Montgomery's is a restaurant all about keeping things simple. Dishes are super minimal here, even with asterisks indicating items are "not for the squeamish," so don't expect steak and potatoes. The menu is divided into "bread and butter," "cold," and "hot" sections, so you could easily come here for a bottle of wine and conversation while simply sharing some bread and ordering a few small plates.
The whole atmosphere of Montgomery's is designed not to distract from the food, with super low lighting, white-washed walls and simple wooden tables.
The kitchen is at the front as soon as you walk into the restaurant, lending a sense of excitement at first, which cools as you proceed to the back dining area.
Husband and wife owners Guy and Kim Rawlings have devised an eclectic seasonal menu meant to highlight what Canadian cuisine has to offer. Ingredients are sourced locally. Every week Guy visits an Amish farm in the Kawartha Lakes, weeding their fields scouting for something interesting.
A whole section of just bread might seem quizzical, but it goes with the restaurant's core concept of showcasing real cuisine, done right from scratch using whole foods. All the bread is made in-house using flour from the Amish Hoffman community.
Montgomery's seafood is sourced from Honest Weight , and these marinated mussels with purslane ($14) are from Salt Spring Island. They're steamed with white wine and onion til they pop open, then that broth is chilled and combined with cold-pressed canola oil. They're bathed in this along with a vinaigrette of mustard, vinegar, red pepper and compressed parsley stem.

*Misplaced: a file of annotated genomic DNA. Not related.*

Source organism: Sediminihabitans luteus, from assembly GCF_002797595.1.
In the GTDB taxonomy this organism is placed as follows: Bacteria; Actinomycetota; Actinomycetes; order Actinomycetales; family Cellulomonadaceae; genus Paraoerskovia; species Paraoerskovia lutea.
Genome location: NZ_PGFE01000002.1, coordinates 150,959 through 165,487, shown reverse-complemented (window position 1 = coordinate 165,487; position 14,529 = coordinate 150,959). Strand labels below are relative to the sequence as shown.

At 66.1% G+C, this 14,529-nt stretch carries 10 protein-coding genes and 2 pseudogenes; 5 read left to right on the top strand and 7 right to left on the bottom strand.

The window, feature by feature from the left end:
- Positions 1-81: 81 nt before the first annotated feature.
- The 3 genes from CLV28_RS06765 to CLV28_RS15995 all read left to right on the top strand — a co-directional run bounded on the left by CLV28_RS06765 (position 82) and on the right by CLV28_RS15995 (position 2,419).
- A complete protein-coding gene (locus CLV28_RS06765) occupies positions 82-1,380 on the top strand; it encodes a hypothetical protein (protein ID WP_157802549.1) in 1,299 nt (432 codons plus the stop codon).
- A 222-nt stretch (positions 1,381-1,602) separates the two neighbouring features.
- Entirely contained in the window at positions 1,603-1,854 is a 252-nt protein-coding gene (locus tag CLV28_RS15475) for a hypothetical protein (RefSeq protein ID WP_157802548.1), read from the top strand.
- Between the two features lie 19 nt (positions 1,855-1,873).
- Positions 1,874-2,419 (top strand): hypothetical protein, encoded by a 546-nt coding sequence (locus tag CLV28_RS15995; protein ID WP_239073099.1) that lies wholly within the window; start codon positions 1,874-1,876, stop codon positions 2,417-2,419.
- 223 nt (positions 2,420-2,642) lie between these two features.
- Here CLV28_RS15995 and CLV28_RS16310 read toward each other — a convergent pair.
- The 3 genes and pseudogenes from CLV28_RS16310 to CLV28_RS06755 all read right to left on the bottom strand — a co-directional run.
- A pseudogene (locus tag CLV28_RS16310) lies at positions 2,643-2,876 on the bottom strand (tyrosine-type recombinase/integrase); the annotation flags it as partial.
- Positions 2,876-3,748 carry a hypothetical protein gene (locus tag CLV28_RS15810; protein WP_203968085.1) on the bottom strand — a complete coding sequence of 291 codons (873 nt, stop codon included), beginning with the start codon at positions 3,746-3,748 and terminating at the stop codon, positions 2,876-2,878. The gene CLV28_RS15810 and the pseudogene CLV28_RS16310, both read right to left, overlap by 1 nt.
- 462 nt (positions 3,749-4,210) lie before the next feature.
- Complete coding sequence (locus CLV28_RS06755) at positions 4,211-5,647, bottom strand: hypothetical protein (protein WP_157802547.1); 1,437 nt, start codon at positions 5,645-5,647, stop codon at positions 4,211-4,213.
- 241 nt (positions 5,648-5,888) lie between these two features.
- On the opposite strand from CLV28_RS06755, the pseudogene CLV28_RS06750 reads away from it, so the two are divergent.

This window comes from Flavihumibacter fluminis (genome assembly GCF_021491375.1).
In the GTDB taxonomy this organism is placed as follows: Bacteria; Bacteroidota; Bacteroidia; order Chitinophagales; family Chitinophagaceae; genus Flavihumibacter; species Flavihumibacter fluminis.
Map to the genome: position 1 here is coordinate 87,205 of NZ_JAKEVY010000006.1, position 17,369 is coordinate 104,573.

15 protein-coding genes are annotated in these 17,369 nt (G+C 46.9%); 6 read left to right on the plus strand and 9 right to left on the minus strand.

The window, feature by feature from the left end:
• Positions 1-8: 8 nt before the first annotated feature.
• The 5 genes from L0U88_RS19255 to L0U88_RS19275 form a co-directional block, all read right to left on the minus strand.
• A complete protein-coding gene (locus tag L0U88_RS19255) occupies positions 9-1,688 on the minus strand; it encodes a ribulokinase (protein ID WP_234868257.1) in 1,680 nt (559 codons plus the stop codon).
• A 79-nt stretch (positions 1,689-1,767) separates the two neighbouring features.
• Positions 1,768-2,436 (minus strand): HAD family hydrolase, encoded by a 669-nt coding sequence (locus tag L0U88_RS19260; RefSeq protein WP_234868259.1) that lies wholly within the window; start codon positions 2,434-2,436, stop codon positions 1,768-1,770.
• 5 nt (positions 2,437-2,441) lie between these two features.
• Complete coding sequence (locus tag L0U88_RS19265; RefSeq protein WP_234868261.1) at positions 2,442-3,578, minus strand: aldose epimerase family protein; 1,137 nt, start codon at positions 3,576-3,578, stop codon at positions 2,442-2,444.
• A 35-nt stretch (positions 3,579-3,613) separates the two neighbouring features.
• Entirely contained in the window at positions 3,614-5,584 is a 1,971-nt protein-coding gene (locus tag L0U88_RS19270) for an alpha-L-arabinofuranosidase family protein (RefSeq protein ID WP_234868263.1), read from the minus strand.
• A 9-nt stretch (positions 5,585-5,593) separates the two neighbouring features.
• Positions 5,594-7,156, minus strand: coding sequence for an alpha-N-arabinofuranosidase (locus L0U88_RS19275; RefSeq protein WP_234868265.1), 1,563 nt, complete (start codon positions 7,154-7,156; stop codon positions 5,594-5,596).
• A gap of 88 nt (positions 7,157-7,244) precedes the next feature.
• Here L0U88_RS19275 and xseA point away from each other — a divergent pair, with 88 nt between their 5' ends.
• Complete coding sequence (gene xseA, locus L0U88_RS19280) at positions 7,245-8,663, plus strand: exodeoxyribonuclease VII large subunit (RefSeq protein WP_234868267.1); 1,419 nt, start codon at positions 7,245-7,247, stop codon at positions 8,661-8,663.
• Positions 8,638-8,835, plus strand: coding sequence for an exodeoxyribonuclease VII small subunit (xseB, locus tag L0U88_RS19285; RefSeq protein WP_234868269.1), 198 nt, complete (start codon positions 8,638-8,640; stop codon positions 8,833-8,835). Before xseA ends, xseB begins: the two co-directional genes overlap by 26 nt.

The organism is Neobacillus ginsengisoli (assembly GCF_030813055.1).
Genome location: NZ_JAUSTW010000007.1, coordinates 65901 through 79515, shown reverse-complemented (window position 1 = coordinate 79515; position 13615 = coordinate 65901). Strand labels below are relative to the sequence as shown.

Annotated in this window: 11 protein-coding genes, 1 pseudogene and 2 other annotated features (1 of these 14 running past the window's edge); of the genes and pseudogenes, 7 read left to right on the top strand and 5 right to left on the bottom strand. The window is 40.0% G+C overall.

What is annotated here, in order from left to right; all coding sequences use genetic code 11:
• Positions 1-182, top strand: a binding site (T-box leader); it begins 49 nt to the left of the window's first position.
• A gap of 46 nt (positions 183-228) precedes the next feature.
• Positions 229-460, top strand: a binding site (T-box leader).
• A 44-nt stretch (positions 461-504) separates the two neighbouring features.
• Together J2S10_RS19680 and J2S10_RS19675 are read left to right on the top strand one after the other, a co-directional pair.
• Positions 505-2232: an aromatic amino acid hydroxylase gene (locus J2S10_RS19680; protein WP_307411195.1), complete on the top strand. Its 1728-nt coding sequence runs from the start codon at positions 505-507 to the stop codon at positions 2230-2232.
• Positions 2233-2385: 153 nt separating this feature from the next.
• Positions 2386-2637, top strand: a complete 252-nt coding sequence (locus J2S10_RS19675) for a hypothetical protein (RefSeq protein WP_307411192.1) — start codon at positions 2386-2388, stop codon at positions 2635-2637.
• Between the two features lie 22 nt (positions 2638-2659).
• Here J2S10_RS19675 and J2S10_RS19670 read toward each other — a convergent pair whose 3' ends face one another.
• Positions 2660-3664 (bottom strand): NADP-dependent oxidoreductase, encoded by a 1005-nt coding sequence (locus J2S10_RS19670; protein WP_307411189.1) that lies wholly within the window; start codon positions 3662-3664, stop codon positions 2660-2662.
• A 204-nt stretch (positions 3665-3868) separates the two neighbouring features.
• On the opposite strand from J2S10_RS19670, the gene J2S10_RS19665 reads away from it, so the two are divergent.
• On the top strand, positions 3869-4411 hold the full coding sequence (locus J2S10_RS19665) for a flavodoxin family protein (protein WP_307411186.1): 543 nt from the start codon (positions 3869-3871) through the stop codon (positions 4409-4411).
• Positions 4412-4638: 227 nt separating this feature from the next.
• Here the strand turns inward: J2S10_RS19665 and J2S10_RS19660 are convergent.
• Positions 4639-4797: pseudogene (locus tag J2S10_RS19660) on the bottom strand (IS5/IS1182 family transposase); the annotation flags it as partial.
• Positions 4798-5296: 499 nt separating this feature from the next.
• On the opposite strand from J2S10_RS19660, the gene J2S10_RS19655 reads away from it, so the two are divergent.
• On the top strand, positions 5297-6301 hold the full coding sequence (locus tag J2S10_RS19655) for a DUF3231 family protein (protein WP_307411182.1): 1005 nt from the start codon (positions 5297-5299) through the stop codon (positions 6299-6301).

All that is topped with purslane, a common weed Rawlings finds in the Amish fields, and potato chips (made with a fancy sheeter that gets them super thin) seasoned with a dry mixture of herbs ground with salt.
The lettuce in broth ($3.50 pp) seems ludicrously simplistic. Curly endive leaves sit, however, in a complex blend of chicken, beef, and pork broths, spritzed with chamomile malt vinegar and completed with drops of smoked beef fat.
Montgomery's works with foragers like Vibrant Matter to get herbs like anise hyssop and hibiscus for their steamed eggplant ($10). Halved eggplants get a quick marinade flavoured with rose thyme and raw garlic, and they're topped with grated caramelized whey: a natural byproduct of cooking with milk, once caramelized it takes on a sour, salty flavour.
Photos by Jesse Milns